Monday, Sept. 18, 2017 | 2 a.m.
When Elliot Brittain was 17, the two people who’d been raising him — his grandparents — both died unexpectedly, and he found himself immersed in the Clark County foster care system.
He was called to family court for a hearing to determine whether his mother, who had relinquished custody of him when he was 5, or his father, whom he had never met and knew only by name, were willing and able to take care of him.
“I was not prepared for these circumstances,” said Brittain, now 22. “Although I was almost considered an adult, I was unprepared to begin my life.”
Fortunately, he was not alone.
Through the Legal Aid Center of Southern Nevada’s Children’s Attorneys Project, Brittain was assigned a lawyer to help him navigate the legal process and protect his interests.
“He represented me and walked me through every step of the process,” Brittain said, “everything from taking your shoes off at the scanner (when entering the courthouse) to what was expected of me. He made the language plain. He represented my wishes.”
Brittain described that lawyer as a mentor who helped him become the man he is today — a UNLV student who strives to someday work with people suffering from mental illness and substance abuse issues. As a member of the nonprofit’s youth advisory panel, Brittain also is adamant that all children deserve the same legal representation and assistance he received.
The state of Nevada agrees. During this year’s legislative session, lawmakers passed Senate Bill 305, which requires courts to appoint an attorney to represent children during civil cases involving abuse or neglect and the termination of parental rights. The bill also allows counties to increase recorder fees by $3 to help fund such lawyers.
Clark County Commissioners are taking advantage of the funding mechanism. Recorder fees for most real estate-related documents (deeds and foreclosures, for example) already funnel $3 to the Children’s Attorneys Project, and the commission unanimously voted Sept. 5 to raise that by $2 starting Oct. 1. The change is expected to bring in an additional $1.4 million for the program.
Some of those dollars will offset what is expected to be a halving of the appropriation given from the county’s general fund budget next year, says Legal Aid Center Executive Director Barbara Buckley, a former assemblywoman. This fiscal year, the county provided $680,000 to the nonprofit for all of its services, which also include domestic violence, consumer rights and other common legal issues.
Commissioners noted that the funding change provides the county with some wiggle room if more lawyers are needed than currently anticipated. The Children’s Attorneys Project has a staff of 20 as well as 300 volunteer attorneys, most of whom specialize in fields other than family court but are trained and supported by the Legal Aid Center. It represents 85 percent of the kids within the county foster care system, approximately 3,000. And increased funding is expected to bring independent counsel to the remaining 15 percent.
“Having an attorney means your case isn’t forgotten, that you are not forgotten,” Buckley said. “If anyone deserves that, it’s these kids.”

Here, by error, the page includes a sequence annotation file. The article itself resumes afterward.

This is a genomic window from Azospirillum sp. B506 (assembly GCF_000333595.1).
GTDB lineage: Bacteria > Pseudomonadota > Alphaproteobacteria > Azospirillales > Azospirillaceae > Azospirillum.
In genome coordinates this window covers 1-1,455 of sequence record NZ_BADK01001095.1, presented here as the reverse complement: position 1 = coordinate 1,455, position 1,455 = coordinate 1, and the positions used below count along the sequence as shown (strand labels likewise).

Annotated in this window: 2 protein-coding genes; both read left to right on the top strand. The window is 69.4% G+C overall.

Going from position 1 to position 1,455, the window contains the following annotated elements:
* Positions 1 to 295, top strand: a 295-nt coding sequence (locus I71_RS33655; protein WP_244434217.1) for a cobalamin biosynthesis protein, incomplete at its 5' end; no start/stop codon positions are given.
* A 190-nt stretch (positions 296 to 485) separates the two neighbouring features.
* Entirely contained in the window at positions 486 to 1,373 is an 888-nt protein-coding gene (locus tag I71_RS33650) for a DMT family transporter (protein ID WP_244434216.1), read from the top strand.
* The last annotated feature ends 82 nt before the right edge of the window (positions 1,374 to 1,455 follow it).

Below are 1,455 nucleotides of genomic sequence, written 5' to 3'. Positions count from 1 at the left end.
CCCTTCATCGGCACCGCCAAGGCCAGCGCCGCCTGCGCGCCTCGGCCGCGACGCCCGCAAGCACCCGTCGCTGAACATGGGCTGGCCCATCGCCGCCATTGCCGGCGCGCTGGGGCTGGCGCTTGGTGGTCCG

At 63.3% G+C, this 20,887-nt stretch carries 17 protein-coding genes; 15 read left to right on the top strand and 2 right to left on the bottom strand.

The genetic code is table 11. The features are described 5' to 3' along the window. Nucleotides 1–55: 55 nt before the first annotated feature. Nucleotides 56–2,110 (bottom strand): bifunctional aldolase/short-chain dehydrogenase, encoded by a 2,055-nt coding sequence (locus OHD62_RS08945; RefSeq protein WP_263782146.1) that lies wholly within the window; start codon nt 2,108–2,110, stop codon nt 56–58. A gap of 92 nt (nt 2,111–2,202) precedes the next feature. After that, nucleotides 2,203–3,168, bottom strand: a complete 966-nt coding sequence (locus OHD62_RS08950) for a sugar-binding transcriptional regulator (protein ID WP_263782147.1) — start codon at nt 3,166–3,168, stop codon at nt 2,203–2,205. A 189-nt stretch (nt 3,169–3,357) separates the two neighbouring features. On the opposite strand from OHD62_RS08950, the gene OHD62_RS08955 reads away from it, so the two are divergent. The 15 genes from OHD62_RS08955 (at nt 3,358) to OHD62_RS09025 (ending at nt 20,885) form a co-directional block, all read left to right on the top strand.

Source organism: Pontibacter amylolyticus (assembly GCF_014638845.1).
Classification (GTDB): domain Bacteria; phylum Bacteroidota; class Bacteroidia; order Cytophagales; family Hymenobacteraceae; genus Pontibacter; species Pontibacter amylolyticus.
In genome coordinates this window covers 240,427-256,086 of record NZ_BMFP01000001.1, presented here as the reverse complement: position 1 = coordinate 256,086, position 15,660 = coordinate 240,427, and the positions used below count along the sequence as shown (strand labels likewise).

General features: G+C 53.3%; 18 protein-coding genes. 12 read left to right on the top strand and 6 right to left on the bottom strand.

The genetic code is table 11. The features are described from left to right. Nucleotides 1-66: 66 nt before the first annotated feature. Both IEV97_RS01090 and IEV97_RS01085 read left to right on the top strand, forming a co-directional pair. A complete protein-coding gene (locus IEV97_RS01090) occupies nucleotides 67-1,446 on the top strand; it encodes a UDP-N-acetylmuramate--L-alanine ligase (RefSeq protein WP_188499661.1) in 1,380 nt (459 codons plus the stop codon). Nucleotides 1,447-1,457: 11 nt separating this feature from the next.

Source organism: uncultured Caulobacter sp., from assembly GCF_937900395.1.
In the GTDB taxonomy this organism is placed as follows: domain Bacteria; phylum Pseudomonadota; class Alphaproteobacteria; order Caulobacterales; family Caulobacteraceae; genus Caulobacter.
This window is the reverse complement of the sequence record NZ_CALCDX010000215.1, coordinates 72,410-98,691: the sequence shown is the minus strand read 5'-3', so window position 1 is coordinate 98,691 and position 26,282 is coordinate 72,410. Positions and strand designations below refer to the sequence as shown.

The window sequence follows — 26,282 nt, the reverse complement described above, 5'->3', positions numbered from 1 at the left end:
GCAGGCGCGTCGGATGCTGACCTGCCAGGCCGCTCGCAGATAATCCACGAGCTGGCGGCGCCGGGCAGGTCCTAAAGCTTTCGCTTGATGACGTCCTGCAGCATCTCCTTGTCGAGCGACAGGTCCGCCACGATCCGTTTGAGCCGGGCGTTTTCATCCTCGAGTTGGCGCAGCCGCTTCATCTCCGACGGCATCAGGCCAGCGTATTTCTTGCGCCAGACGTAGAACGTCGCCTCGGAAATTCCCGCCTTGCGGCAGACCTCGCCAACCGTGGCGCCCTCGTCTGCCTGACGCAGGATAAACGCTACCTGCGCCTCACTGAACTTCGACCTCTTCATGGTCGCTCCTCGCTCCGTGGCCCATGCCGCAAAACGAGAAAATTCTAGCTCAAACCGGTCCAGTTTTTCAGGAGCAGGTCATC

“This is the highest priority,” said Commissioner Jim Gibson, an attorney. “The difficulty is there will always be constraints on government. We need to step up. This is a time when we can.”
Sometimes lawyers just need to thoughtfully explain the legal process to a child. Other times, they must fight against adults who are knowingly acting against the child’s best interests.
Buckley cited a recent case in which a victim of sexual abuse was denied counseling by her mother because the mother did not want her to testify against the alleged abuser — her stepdad. The child’s lawyer went to court to force the mother to take her daughter to a mental health provider.
In another case, a teenager fought plans that would have uprooted her from her neighborhood.
“She said, ‘High school and ROTC are the only things I have,’ ” Buckley recalls. “So we insisted. ... She was able to stay nearby. She felt empowered. She was able to hold onto something that she really needed.”
Such positive outcomes would have been far less likely a few decades ago. Nevada is the 41st state to mandate lawyers for children in foster care.
“Thirty years ago, kids weren’t seen as having rights,” said Buckley, who founded the Children’s Attorneys Project in 1999 at the request of the county. “Before this project, sometimes children were an afterthought. … People sometimes say, ‘How do the kids know what they want?’ They are incredibly smart and resilient. They are the ones living this life. They know. And they want to be heard.”
Not feeling heard was a familiar issue for Stephanie.
The 15-year-old graphic design student at Advanced Technologies Academy said she grew up dealing with case workers who never seemed to care about what was best for her. “Nobody asked me what I wanted,” she said.
So, when she was appointed a lawyer through the Children’s Attorneys Project, she expected more of the same. Instead, the lawyer fought for what Stephanie wanted, which was to remain under the care of her grandmother and not be forced to return to the mother who had years earlier left her with a stranger and then forgotten where the stranger lived.
“It was weird to be around (my lawyer),” Stephanie said. “I’d never had anyone stand up and fight for my rights before.”
Stephanie won. Legal guardianship was granted to her grandmother.
“It was my 14th birthday,” she said. “I was so surprised. It was the best birthday present ever, a gift that will stay with me forever.”